PERIODONTAL PATHOGENS AREN'T JUST IN YOUR MOUTH
The concept of sterile blood no longer exists. Bacteremia occurs when pathogens enter the bloodstream. Many microbes simply enter the bloodstream transiently. They are shed from the primary biofilm found in the mouth by chewing or routine dental hygiene at home.
Higher concentrations of pathogens enter the blood by invasive dental procedures, including mechanical debridement, extractions, and endodontic procedures. It requires only 60 seconds for a pathogen to travel anywhere in the body as a result of an invasive dental procedure.
Bacteremia results in “seeding” bacteria at potentially new systemic locations. These new sites are typically under stress and have become susceptible to invasion.
Translocation is a pathogen’s arrival at a new systemic site from its point of origin. New biofilms or microbiomes of pathogens emerge at sites where these species are not normally found. The impact of these pathogens is the same wherever they colonize: cellular destruction.
In the past several years, much evidence has shown a prevalence of periodontal pathogens in arterial biofilms and microbiomes. Recently, the term “co-occurrence” has become relevant as it describes the existence of two similar biofilms in the same patient at the same time.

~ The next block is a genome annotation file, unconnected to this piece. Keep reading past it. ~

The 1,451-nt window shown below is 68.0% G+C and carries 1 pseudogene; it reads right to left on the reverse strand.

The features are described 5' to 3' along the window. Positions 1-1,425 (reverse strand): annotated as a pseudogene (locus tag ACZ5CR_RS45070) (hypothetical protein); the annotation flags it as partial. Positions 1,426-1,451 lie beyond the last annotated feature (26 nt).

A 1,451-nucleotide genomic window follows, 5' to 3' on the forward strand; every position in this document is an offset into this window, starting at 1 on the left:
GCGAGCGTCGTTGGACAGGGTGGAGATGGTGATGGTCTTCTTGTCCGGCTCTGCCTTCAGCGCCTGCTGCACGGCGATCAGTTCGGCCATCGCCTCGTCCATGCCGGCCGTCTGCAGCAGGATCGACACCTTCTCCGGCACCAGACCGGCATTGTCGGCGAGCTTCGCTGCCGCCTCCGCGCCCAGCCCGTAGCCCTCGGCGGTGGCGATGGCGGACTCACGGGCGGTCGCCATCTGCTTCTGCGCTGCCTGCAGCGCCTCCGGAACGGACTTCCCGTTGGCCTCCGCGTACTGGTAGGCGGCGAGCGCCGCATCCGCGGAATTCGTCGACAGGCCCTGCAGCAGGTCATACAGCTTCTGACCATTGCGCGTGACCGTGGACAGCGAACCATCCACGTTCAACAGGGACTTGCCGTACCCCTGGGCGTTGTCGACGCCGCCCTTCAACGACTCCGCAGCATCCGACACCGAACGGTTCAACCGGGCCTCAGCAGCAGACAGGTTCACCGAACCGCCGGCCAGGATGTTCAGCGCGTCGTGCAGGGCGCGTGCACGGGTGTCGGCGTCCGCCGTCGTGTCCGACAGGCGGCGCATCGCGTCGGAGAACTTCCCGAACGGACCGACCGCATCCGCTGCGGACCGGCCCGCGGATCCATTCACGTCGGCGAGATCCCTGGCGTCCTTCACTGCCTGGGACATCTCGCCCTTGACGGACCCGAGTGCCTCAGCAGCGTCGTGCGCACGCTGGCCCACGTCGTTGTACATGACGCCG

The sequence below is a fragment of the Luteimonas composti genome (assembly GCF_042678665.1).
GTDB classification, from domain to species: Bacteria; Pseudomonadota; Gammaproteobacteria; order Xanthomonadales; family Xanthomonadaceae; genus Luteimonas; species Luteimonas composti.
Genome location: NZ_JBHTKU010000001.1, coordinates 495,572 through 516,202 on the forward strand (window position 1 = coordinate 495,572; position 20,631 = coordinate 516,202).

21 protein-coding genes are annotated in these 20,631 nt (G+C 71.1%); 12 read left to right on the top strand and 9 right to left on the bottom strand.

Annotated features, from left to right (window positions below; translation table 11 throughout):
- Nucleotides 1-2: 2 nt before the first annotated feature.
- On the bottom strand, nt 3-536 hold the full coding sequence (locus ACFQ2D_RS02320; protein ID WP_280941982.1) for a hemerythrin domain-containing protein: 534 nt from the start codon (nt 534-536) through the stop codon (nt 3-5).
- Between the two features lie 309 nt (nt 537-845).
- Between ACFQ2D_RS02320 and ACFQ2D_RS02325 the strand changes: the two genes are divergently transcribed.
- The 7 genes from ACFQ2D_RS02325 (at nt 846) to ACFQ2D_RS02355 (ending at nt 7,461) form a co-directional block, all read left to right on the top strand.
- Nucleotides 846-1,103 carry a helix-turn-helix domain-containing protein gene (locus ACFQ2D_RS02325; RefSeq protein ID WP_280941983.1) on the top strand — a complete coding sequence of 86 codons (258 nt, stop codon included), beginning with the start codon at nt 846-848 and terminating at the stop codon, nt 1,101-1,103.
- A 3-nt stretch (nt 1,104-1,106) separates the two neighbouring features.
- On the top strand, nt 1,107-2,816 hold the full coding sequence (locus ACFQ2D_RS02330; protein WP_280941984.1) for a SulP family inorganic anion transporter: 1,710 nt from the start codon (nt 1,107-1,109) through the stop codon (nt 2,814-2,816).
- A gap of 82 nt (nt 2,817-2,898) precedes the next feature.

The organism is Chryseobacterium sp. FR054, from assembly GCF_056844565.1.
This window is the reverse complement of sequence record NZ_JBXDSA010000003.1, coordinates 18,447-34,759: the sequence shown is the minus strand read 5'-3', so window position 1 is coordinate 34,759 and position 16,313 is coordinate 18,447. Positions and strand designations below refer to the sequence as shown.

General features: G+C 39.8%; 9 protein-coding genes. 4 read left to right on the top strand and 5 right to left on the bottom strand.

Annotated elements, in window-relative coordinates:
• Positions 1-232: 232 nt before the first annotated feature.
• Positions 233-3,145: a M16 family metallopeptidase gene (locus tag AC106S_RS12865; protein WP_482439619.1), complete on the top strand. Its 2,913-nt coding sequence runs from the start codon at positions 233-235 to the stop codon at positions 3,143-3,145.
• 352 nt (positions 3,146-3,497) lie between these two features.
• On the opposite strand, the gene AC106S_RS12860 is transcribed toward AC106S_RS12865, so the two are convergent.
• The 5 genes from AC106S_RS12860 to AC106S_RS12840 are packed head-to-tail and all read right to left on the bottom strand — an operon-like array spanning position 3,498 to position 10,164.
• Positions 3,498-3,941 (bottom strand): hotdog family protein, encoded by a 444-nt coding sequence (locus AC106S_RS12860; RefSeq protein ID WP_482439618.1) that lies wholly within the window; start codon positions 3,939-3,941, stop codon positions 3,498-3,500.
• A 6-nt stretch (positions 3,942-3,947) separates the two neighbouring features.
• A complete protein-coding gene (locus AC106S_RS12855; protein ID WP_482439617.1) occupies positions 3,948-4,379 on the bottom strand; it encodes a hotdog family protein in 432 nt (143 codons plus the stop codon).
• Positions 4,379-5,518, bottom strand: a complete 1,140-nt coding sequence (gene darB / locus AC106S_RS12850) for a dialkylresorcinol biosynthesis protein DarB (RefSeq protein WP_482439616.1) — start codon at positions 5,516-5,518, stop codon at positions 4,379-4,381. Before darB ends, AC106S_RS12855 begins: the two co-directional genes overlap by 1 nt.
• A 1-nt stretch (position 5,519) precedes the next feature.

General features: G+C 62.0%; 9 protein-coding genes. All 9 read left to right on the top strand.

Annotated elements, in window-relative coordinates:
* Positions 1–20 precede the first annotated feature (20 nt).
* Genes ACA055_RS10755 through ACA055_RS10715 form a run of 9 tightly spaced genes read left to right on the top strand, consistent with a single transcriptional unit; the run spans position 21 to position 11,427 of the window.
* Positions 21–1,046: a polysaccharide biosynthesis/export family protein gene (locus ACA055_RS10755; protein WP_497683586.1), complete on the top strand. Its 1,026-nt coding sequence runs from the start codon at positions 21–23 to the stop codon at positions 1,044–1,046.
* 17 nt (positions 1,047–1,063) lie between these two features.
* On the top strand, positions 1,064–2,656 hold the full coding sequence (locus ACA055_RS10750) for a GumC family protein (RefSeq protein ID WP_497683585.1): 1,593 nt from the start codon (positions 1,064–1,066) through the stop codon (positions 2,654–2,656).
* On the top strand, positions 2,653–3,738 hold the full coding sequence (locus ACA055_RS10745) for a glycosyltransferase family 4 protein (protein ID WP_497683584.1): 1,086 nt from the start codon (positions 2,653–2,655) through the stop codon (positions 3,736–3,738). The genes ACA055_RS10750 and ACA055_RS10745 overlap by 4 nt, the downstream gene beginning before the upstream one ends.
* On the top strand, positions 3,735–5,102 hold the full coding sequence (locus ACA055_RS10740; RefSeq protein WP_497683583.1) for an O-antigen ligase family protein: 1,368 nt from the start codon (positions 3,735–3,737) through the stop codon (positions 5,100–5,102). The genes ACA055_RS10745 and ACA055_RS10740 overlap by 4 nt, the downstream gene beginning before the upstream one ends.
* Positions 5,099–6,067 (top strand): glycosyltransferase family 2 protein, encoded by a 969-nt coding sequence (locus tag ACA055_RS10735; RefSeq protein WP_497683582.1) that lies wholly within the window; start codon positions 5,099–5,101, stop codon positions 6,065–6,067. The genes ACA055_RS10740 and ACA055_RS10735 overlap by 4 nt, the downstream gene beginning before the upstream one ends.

A study published in February 2017 found that a large group of patients who had both the symptoms of periodontitis and of heart disease had a similar profile of periodontal high-risk pathogens at the two independent locations. For three pathogens, the co-occurrence was at the 95% confidence level. Eight other pathogens were simply determined to have a very high incidence of correlation.
In a dental practice, a simple salivary test can be performed to determine the specific bacteria that are present in the mouth, understanding that the very same bacteria that are found in high concentrations in the mouth also are found on the lining of the patient’s arterial walls.
The goal of periodontal therapy should be to eliminate the bacterial etiology. Successful periodontal therapy must include antimicrobials and or antibiotics specific to the pathogens present in a given individual’s oral bacterial flora or biofilm.
If periodontal therapy is only delivered with a local focus, what will become of the already translocated and in-place biofilms and pathogens in hosts who are medically or genetically compromised and incapable of mounting an effective immune response? Does a systemic disease warrant a systemic response? These questions need to be considered when periodontal therapy is warranted.
Looking at periodontal disease as a bacterial infection that travels throughout the body is much different than looking at periodontal disease as a localized bacterial infection of the oral cavity only. Systemic mitigation of pathogens requires a total body wellness approach. Periodontal disease treatment must be considered a part of the preventive armamentarium for chronic disease management in the human body, which is a complex ecosystem.
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08 Oct 2018 Traci Warner, RDH Today's Dental News